What Is FTPS?

File transfer providers often offer secure FTP and FTP over SSL (FTPS) features. It’s important to understand that while it only seems like a small change in a name, the differences between SFTP and FTPS are significant.

SFTP is based on the FTP protocol, but it is an implementation of FTP logic within the SSH protocol. Conversely, FTPS is FTP run through another protocol known as the Secure Sockets Layer (SSL).

As a side note, the original SSL specification has gone dormant, and the Transport Layer Security (TLS) is in its place. TLS essentially does the same thing, with a modern implementation.

The difference between SSL and SSH goes down to functionality. SSH creates a tunnel between computers through which commands and applications can operate. SSL/TLS, however, does not allow for such commands. Instead, it leverages SSL certificates as authentication proofs to encrypt direct transfers.

SFTP and FTPS accomplish the same tasks, and because of this, they can often be used as effective and secure file transfers. However, secure FTP offers a more robust and elegant implementation that plays better with modern security measures like firewalls (due to tunneling), meaning that SFTP is used more often than FTPS. Many security experts and compliance managers have essentially moved focus to SFTP, meaning FTPS is fading from use year after year.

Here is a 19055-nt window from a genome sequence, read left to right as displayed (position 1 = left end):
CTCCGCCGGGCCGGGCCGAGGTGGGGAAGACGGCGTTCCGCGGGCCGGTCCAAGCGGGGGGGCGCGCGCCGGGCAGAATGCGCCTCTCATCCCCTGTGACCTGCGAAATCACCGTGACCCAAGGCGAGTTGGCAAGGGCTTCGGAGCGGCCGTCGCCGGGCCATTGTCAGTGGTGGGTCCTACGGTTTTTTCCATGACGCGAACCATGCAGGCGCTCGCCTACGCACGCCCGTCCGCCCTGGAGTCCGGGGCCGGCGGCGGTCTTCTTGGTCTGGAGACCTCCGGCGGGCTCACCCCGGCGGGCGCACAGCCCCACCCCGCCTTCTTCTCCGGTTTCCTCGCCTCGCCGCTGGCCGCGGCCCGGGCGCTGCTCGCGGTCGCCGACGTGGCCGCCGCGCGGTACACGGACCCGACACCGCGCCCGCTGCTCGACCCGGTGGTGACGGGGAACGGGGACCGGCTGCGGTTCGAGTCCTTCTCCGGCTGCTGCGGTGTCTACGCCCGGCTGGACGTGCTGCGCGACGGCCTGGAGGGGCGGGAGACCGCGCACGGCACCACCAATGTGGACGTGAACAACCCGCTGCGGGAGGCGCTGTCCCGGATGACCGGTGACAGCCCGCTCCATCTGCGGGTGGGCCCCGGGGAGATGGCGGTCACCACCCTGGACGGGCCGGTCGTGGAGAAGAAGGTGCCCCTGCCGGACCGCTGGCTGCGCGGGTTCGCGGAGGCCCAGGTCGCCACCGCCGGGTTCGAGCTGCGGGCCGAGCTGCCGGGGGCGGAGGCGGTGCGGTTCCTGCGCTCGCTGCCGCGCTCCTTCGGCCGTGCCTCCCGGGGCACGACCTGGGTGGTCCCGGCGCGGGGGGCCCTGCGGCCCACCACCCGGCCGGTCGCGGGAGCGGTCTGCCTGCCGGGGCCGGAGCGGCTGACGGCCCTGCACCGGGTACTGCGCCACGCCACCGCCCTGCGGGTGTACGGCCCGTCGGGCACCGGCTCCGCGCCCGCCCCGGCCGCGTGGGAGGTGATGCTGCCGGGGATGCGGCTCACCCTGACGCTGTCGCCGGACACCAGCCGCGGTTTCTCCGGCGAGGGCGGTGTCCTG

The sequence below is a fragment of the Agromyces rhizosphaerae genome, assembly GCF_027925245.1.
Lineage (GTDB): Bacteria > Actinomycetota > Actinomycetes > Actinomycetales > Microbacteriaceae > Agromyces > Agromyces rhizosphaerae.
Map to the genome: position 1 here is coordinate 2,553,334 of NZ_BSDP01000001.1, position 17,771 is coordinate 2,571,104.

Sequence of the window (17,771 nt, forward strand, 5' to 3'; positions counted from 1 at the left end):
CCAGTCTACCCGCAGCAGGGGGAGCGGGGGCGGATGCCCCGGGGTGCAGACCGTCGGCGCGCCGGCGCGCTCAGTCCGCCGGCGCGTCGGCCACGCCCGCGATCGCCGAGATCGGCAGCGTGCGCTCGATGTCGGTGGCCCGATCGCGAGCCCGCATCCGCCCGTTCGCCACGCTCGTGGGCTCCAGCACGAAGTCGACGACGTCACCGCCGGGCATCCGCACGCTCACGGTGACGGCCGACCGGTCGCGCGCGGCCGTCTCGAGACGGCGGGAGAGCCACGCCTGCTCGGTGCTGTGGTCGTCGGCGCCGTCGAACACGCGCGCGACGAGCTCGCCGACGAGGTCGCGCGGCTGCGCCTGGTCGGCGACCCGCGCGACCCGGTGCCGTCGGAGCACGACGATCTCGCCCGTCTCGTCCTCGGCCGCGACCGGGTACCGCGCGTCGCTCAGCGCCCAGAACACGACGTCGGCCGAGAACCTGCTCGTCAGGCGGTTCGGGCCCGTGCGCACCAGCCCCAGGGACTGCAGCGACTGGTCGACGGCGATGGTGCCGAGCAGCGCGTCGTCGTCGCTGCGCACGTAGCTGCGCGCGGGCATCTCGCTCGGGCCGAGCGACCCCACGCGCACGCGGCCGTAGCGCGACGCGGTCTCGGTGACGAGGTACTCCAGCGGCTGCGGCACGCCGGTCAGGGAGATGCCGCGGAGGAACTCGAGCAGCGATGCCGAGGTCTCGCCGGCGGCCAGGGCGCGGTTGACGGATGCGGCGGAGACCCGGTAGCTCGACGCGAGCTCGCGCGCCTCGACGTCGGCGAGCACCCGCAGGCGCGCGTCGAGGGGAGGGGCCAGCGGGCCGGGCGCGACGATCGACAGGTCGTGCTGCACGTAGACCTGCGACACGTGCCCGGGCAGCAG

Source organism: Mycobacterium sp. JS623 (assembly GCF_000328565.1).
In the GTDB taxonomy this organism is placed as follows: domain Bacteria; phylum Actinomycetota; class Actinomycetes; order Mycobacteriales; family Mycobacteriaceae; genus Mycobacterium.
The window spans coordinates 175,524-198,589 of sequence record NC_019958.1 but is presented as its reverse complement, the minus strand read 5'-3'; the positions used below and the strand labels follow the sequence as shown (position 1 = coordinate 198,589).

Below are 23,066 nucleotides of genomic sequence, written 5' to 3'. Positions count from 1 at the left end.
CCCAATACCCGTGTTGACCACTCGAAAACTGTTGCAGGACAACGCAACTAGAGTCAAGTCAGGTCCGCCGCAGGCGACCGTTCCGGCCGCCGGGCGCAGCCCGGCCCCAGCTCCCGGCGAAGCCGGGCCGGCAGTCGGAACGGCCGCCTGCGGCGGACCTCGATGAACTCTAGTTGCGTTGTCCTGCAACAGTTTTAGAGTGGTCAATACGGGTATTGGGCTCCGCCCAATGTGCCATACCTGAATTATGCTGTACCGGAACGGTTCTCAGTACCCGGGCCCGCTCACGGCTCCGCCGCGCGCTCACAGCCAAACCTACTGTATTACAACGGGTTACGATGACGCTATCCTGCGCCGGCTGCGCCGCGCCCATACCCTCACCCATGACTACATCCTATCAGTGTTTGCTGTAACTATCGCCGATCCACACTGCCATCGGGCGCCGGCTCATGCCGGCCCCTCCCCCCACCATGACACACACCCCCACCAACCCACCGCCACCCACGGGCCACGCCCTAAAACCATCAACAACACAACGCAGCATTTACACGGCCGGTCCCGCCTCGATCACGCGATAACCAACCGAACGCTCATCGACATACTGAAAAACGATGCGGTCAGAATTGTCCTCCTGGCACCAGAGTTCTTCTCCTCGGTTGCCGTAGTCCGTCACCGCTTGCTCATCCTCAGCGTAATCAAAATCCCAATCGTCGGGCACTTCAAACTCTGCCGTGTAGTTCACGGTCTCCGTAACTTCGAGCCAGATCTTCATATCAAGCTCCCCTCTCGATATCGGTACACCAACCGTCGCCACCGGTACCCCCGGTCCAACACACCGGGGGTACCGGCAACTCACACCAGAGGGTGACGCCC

Is SFTP the Same as a Virtual Private Network?

A virtual private network (VPN) is a private internet connection over public internet channels, typically connecting to a local area network (LAN) for professional purposes. With a VPN, a user’s computer and network traffic are routed over a “private” virtual connection that tunnels into a larger, “private” network. The private aspect of this network still operates on top of a public internet connection. SFTP software commands and encryption combinations , essentially making this traffic private to outside users.